IN THE beginning, Cain slew Abel. So how come God didn't punish Adam and Eve? They had eaten the forbidden fruit and should have known that Cain had a serious case of sibling rivalry that might easily develop into fratricide. But the Lord, in His infinite wisdom, gave the first parents a pass, despite their obvious retreat into denial. Now, on the eve of the so-called 21st century, in the wake of the high school massacre in Colorado, President Clinton proposes felony prosecutions against parents who allow their children to have guns that end up causing death or injury.
NEWS
Susan Reimer | March 19, 2014
Adam Lanza's father has broken his silence and, as we did in the immediate aftermath of the Newtown school shootings, we misunderstand. Peter Lanza reached out to author Andrew Solomon of The New Yorker at the first anniversary of the day when his 20-year-old son shot his mother, six teachers, 20 little kids and himself. They spent the next six months talking as the exacting Mr. Lanza clicked through the timeline of Adam's life, trying to understand what had happened. In the end, the father was no more successful than any of the experts who tried to explain the inexplicable.
NEWS
By Kenneth Lafave | April 27, 1999
"The sleep of reason produces monsters," -- Spanish painter Francisco de GoyaTHE MONSTERS who slaughtered more than a dozen classmates and a teacher in Littleton, Colo., a week ago were the products of a culture in which reason has been comatose for a very long time.The killers, Dylan Klebold and Eric Harris, were raised in a society in which rules and standards are in such constant flux as to be non-existent. Morals are a matter of spin, values a matter of choice, and violence is glorified in movies and music.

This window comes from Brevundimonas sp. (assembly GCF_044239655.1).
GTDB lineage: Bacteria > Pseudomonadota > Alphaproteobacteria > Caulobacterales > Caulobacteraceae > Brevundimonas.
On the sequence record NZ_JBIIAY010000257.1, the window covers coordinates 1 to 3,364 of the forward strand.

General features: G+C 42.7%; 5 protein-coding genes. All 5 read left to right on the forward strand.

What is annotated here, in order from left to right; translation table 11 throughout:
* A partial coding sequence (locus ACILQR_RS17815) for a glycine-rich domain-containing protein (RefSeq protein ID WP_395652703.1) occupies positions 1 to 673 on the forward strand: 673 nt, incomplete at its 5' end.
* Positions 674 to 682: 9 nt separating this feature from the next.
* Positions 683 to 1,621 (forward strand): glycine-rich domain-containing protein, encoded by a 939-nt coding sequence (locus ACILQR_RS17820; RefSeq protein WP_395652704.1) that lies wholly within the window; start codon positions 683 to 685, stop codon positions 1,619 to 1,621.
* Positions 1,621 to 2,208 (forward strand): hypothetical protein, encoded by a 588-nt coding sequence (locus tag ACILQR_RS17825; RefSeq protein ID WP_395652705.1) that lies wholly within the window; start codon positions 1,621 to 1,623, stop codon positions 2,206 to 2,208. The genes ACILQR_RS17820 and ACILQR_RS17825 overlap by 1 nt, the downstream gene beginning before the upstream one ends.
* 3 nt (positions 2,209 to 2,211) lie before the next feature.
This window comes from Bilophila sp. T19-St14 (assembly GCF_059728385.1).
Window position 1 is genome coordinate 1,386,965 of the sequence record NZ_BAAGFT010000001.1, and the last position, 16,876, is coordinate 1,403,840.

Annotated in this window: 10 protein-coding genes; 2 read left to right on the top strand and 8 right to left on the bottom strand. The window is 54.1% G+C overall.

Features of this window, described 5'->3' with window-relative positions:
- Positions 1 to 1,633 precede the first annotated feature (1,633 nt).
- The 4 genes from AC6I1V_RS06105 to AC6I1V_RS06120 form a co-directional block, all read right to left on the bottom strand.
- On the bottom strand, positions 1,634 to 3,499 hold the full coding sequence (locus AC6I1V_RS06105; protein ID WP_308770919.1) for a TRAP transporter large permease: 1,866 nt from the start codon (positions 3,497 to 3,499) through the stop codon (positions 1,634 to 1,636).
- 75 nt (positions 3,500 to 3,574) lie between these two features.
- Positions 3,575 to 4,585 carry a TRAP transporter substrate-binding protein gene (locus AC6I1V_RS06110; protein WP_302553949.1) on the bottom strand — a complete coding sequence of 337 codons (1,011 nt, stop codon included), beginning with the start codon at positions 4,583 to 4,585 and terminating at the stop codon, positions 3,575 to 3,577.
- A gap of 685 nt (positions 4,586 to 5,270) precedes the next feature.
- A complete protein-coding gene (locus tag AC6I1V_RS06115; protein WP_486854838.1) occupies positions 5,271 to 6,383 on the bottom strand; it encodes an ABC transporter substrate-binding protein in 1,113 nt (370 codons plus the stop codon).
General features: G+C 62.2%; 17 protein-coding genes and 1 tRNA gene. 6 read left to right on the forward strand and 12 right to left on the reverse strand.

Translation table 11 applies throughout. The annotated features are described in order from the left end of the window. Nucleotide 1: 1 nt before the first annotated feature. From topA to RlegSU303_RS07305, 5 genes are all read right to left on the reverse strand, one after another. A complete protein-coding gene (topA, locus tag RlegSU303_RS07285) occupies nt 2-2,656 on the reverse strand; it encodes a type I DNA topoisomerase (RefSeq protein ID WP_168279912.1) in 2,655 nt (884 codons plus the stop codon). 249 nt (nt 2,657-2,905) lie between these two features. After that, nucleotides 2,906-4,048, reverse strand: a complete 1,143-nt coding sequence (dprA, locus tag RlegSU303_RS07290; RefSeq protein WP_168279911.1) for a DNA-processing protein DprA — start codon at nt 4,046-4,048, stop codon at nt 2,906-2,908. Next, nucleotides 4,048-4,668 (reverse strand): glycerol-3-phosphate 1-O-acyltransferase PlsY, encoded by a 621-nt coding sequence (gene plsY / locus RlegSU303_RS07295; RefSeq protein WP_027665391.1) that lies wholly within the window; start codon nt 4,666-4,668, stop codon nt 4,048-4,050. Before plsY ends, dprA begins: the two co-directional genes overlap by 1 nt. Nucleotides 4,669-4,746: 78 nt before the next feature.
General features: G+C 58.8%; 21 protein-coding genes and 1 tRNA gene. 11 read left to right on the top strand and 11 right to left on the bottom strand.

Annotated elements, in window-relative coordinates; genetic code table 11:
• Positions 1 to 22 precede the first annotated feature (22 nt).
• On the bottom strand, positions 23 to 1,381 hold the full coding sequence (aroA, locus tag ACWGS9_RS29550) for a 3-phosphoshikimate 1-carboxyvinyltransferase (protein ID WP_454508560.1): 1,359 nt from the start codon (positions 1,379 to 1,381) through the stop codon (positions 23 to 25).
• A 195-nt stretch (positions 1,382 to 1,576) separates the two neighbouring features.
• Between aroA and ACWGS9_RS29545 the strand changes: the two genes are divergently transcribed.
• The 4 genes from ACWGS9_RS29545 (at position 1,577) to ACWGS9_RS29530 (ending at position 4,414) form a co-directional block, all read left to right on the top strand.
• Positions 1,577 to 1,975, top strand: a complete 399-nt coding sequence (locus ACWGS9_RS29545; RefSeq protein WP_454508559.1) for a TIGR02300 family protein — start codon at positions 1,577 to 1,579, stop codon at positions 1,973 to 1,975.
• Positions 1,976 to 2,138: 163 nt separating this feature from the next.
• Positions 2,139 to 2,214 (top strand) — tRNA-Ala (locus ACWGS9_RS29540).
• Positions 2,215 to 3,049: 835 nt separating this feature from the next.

ENTERTAINMENT
By David L. Ulin and David L. Ulin,Los Angeles Times | April 12, 2009
Columbine By Dave Cullen Twelve / 420 pages / $26.99 Forget everything you thought you knew. The girl who professed her faith in God before being gunned down in the library. The Trenchcoat Mafia and the feud between the goths and jocks. The idea that Eric Harris and Dylan Klebold - the two Columbine High School seniors who, on April 20, 1999, killed 12 of their fellow students and one teacher in what was, at the time, the worst school shooting in the history of the United States - were disaffected, unpopular and motivated by resentment or revenge.
NEWS
By NICHOLAS RICCARDI and NICHOLAS RICCARDI,LOS ANGELES TIMES | July 7, 2006
GOLDEN, Colo. -- Sheriff's officials released yesterday the last batch of documents from their investigation of the 1999 massacre at Columbine High School, a trove that included one killer's essays about guns in high schools and a diary kept by his father that dismisses complaints against his son from another classmate. With 25,000 pages of Columbine-related documents already in the public domain, yesterday's 946-page coda offered little new information. But it did provide additional details about Eric Harris' and Dylan Klebold's plotting.
ENTERTAINMENT
By David L. Ulin and David L. Ulin,Los Angeles Times | April 12, 2009
Columbine By Dave Cullen Twelve / 420 pages / $26.99 Forget everything you thought you knew. The girl who professed her faith in God before being gunned down in the library. The Trenchcoat Mafia and the feud between the goths and jocks. The idea that Eric Harris and Dylan Klebold - the two Columbine High School seniors who, on April 20, 1999, killed 12 of their fellow students and one teacher in what was, at the time, the worst school shooting in the history of the United States - were disaffected, unpopular and motivated by resentment or revenge.